Do Biopsies or Surgical Treatment Spread Cancer?
Peter Moran, MB, BS, BSc(Med), FRACS, FRCS(Eng)
Many people wonder how likely it is that biopsies or surgical removal of cancerous tissue will cause the cancer to spread, either locally or by metastasis to lymph glands or through the blood stream. It can occur, but with proper care, the odds of it happening appear to be small.
We now have tools that can detect shed cancer cells in the blood stream. The technology has not been perfected, leaving uncertainty as to whether some of the tests are detecting cells capable of forming metastases, or even live, whole cells. Nevertheless, preliminary studies suggest that, in many cases, cancerous cells are present in the blood stream before, during, and even after surgery and can increase during some operations. It has not been determined whether that any increase due to the surgery is correlated with the development of metastases or poorer survival.
Pending direct evidence of this type, some observations can be made.
The prognosis with some types and stages of cancer is very good despite routine use of both biopsy and surgery, indicating that any contribution to cancer spread must be small. For example, untreated breast cancer is very prone to spread via lymph vessels to the axillary (armpit) lymph nodes and also via the blood stream to lungs, bones and elsewhere.
Yet following routine biopsy and surgical treatment only 6.7% of patients with breast cancers up to 3 cm (1.2 inches) in diameter develop axillary lymph node metastases within five years . If bad prognosis cancers i.e. those with a high score on four parameters combined (larger tumor size, high tumour grade, laminin receptor positive, and HER2 over-expression) are excluded, the rate of development of lymph node metastases is only 2%. We know from other studies that many, possibly all, of these metastases would be present before any medical attention, but undetectable clinically.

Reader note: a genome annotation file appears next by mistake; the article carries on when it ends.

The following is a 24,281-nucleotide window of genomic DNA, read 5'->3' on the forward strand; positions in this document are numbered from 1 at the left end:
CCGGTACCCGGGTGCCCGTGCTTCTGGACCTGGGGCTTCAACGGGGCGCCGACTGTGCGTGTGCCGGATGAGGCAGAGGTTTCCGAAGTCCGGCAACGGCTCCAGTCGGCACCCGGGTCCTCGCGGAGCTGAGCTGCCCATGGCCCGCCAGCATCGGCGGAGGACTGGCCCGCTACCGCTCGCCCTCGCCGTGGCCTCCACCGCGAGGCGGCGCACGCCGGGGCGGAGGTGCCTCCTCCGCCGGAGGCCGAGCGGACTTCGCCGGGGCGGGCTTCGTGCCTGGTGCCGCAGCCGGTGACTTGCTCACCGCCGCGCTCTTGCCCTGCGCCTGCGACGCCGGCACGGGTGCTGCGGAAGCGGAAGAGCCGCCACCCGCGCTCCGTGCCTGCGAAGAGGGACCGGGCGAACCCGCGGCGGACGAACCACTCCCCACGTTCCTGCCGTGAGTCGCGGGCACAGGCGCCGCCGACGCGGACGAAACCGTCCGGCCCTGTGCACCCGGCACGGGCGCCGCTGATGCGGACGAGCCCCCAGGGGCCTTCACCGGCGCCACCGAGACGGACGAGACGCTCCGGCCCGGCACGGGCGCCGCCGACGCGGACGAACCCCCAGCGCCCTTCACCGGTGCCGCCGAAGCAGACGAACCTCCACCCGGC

The same applied to blood stream spread. Only 11% per cent of such patients went on to develop distant metastases within five years, and only 5% when those with a bad prognostic score were excluded. It is known that more aggressive breast cancers can give rise to occult (undetectable) blood-borne metastases at a very early stage, so that many or most of these metastases will be pre-existing. The biology of the cancer again appears to be the main determinant of outcomes. (These are medium-term results and will overestimate the final cure rate of breast cancer in these patients).
The same considerations apply to other cancers with high cure rates.
Well-conducted surgical operations need not spread cancer any more than would many other common activities. There will be little more squeezing or jostling of the cancer than has occurred over the 2-3 years that most cancers are present before diagnosis. Operations are designed to cut through tissues well away from the cancer, so that the cancer itself is not penetrated. A breast cancer is removed with a buffer of 1 cm or more of surrounding normal breast tissue whenever possible. With colon or stomach cancer, at least 5 cm of normal colon or stomach would be removed on either side of the cancer whenever anatomically possible. With a suspected melanoma of the skin, 1 cm of normal skin around the tumor, and the subcutaneous tissues down to the muscle sheath may be removed so as to be well clear of the cancer and any “roots”.